Yet in doing so, he’s hardly swimming against the tide in capital markets. Money has been flowing away from the materials sector, as well as fossil fuels, for a while. Besides the collapse in valuations, anecdotal evidence abounds, ranging from Exxon Mobil Corp.’s surprise proxy-contest defeat to Arch Resources Inc., an NMA member, dropping “coal” from its name, with even the press release avoiding mentioning the word. The fact that Texas, bastion of free enterprise, felt the need to pass a law cutting off banks that won’t do business with the oil and gas industry signals how far things have gone already on Wall Street.
There’s a circularity at work. The more Biden signals a shift on climate policy, the more investors might choose to position themselves ahead of it. Would that be “investment bias” or just plain old foresight and risk management?
Elsewhere in the letter, the NMA expresses concern that “rapidly evolving” expectations for climate and broader ESG disclosures could leave any SEC standards in the dust. Meanwhile, mandates to disclose “non-material” climate-related information might cause “confusion.” These are useful observations framed in a non-useful way.
The NMA is right that climate-related disclosures are all over the map even as the map is still being drawn. Indeed, the NMA actually talks up the various metrics and sustainability reports many companies provide already. Yet it is the proliferation of such tailored reports that sows confusion and demands an attempt at standardization. As for what counts as material information, that is certainly debatable, but it doesn’t follow this should mean standing pat.
Mandatory climate disclosures would almost certainly not please everyone, companies and investors alike. One analogy is the reserves and production disclosures oil and gas companies have had to report at the back of their annual accounts for decades. These are flawed in several respects, such as the emphasis on proved reserves. But they are standardized and comparable, and no serious investor would demand the SEC ditch them to avoid “confusion.” Oil and gas companies are still free to supplement those measures with their own, and they certainly do, with everything from field-level rates of return to “type-curves” for fracked wells. There’s no reason climate disclosures couldn’t also follow twin paths.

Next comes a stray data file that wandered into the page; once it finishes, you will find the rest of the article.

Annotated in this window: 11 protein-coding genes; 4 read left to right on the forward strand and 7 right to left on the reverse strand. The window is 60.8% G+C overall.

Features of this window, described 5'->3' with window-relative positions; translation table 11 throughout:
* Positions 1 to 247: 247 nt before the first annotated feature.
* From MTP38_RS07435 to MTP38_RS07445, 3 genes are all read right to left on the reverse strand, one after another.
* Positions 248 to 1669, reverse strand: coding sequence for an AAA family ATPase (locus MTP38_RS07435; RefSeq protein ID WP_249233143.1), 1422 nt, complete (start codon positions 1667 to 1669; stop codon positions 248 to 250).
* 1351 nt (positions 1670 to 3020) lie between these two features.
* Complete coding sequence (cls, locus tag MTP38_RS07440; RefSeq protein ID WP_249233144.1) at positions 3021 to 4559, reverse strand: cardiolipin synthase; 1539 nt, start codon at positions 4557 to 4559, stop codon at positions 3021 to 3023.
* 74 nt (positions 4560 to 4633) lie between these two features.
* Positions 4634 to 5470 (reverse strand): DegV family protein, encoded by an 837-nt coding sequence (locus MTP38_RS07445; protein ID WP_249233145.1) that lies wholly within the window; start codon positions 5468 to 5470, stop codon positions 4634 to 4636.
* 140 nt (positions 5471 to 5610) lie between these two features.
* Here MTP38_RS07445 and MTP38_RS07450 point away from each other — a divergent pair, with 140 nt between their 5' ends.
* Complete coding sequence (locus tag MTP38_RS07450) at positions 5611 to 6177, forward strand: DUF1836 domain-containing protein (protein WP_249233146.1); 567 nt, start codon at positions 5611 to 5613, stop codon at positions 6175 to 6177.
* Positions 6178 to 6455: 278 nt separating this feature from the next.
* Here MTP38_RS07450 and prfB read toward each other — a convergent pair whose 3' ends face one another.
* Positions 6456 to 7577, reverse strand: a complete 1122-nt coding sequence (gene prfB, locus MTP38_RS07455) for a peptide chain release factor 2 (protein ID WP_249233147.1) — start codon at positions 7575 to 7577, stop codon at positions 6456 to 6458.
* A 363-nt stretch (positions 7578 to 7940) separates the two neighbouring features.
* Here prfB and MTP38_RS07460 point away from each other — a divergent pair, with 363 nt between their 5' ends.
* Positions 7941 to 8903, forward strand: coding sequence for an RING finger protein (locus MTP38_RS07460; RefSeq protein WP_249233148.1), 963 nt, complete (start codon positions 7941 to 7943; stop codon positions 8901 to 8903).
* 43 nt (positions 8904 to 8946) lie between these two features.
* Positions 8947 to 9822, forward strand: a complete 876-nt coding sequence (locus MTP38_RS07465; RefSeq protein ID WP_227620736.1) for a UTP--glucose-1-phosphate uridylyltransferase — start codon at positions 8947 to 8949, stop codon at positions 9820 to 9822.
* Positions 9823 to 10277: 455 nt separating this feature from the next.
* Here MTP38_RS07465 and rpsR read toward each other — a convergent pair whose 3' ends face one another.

The NMA is on firmer ground raising concerns about the use of third-party measurements of climate-related performance, especially when it comes to judging materiality. Defining the scope of emissions or factoring in arcana like offsets are indeed tricky concepts, and ESG scoring has its own sub-industry of consultants vying for business. The SEC, which is also scrutinizing the ESG investment industry for misleading claims, must be careful in giving its imprimatur to data that may indeed befuddle rather than inform investors.
Important as that is, however, it’s a question of methodology. And that question informs but doesn’t negate the underlying premise of climate-related disclosure: greater transparency. If bias is the problem, then more information is often the cure.
This column does not necessarily reflect the opinion of the editorial board or Bloomberg LP and its owners.
Liam Denning is a Bloomberg Opinion columnist covering energy, mining and commodities. He previously was editor of the Wall Street Journal's Heard on the Street column and wrote for the Financial Times' Lex column. He was also an investment banker.